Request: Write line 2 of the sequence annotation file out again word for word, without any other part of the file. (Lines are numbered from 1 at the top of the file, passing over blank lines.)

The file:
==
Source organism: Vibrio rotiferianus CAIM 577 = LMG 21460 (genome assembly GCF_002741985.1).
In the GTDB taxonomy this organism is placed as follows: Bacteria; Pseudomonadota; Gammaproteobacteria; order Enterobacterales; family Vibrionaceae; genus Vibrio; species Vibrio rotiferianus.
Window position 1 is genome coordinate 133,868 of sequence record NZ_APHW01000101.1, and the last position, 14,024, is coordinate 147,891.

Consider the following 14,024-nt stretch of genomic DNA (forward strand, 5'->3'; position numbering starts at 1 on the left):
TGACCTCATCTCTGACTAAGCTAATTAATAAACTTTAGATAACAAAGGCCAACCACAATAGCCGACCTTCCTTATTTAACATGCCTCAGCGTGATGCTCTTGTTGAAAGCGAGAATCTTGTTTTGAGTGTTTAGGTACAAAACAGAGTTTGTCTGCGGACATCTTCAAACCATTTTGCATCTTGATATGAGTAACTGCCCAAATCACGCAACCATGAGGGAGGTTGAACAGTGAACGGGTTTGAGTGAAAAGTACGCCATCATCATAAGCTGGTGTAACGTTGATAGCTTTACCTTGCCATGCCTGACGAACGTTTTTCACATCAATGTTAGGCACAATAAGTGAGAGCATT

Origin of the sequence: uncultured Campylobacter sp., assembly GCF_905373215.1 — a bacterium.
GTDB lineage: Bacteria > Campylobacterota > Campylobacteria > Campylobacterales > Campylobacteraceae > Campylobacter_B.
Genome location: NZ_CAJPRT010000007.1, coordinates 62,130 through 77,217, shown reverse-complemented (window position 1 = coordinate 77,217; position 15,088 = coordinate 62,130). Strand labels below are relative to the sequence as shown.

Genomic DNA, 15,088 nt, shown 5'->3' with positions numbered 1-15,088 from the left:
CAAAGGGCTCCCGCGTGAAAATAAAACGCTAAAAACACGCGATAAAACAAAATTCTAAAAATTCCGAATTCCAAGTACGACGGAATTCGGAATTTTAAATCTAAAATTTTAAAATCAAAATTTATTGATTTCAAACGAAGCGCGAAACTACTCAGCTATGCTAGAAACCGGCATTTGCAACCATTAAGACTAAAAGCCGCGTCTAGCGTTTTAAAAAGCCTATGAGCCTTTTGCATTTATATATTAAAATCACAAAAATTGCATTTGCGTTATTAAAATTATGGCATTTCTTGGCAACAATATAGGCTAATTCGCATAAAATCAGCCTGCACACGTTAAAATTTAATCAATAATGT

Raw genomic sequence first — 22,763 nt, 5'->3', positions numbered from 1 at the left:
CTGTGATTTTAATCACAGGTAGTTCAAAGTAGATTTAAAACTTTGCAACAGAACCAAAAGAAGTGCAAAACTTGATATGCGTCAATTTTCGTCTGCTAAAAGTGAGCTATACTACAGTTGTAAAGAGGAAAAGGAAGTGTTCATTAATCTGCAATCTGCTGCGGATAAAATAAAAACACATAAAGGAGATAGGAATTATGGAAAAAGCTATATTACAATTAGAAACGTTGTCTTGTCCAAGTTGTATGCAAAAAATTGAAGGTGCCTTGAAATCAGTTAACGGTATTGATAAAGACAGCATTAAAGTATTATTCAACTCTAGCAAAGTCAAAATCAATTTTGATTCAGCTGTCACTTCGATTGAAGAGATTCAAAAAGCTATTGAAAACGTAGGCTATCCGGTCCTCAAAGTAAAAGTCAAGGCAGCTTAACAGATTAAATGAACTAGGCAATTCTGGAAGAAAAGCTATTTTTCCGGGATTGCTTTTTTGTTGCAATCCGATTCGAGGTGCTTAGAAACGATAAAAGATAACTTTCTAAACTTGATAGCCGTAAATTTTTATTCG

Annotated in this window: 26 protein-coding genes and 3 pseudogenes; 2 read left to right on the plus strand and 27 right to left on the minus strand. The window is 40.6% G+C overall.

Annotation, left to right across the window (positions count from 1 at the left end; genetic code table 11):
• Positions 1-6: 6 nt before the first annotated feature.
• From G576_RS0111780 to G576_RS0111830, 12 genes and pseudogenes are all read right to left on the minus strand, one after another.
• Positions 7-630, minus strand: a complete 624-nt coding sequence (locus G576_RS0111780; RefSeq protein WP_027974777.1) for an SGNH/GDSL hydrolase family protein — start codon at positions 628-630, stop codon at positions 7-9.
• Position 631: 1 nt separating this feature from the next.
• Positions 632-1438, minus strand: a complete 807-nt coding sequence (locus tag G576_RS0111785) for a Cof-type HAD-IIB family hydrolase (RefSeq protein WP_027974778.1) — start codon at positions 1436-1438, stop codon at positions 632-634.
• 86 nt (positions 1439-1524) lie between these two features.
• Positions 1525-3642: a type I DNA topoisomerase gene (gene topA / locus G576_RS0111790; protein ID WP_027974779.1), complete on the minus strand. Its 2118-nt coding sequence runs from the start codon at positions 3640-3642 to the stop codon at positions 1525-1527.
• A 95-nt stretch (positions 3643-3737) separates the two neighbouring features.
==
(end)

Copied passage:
In the GTDB taxonomy this organism is placed as follows: Bacteria; Pseudomonadota; Gammaproteobacteria; order Enterobacterales; family Vibrionaceae; genus Vibrio; species Vibrio rotiferianus.